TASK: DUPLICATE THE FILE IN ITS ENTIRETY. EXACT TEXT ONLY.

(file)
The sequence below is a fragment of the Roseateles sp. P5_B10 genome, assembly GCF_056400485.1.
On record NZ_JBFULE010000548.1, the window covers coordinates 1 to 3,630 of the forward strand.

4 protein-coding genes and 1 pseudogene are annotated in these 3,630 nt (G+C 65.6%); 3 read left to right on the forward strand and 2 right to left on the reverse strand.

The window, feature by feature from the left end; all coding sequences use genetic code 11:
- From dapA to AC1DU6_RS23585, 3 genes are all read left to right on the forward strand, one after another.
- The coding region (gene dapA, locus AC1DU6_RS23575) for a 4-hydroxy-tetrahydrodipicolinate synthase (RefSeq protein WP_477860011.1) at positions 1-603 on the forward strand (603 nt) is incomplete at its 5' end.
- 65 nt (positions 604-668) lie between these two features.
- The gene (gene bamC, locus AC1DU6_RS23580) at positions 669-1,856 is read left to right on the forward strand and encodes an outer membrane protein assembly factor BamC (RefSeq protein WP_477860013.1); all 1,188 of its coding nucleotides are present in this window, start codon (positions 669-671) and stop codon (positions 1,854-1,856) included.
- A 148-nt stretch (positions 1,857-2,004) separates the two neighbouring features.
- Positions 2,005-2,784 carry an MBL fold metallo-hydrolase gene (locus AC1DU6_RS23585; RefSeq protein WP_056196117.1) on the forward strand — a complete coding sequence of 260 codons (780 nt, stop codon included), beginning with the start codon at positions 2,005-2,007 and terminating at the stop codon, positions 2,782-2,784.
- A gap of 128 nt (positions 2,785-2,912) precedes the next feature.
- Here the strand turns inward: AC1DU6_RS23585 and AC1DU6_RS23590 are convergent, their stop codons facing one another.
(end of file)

The sequence below is a fragment of the Roseateles sp. P5_B10 genome, assembly GCF_056400485.1.
On record NZ_JBFULE010000548.1, the window covers coordinates 1 to 3,630 of the forward strand.

4 protein-coding genes and 1 pseudogene are annotated in these 3,630 nt (G+C 65.6%); 3 read left to right on the forward strand and 2 right to left on the reverse strand.

The window, feature by feature from the left end; all coding sequences use genetic code 11:
- From dapA to AC1DU6_RS23585, 3 genes are all read left to right on the forward strand, one after another.
- The coding region (gene dapA, locus AC1DU6_RS23575) for a 4-hydroxy-tetrahydrodipicolinate synthase (RefSeq protein WP_477860011.1) at positions 1-603 on the forward strand (603 nt) is incomplete at its 5' end.
- 65 nt (positions 604-668) lie between these two features.
- The gene (gene bamC, locus AC1DU6_RS23580) at positions 669-1,856 is read left to right on the forward strand and encodes an outer membrane protein assembly factor BamC (RefSeq protein WP_477860013.1); all 1,188 of its coding nucleotides are present in this window, start codon (positions 669-671) and stop codon (positions 1,854-1,856) included.
- A 148-nt stretch (positions 1,857-2,004) separates the two neighbouring features.
- Positions 2,005-2,784 carry an MBL fold metallo-hydrolase gene (locus AC1DU6_RS23585; RefSeq protein WP_056196117.1) on the forward strand — a complete coding sequence of 260 codons (780 nt, stop codon included), beginning with the start codon at positions 2,005-2,007 and terminating at the stop codon, positions 2,782-2,784.
- A gap of 128 nt (positions 2,785-2,912) precedes the next feature.
- Here the strand turns inward: AC1DU6_RS23585 and AC1DU6_RS23590 are convergent, their stop codons facing one another.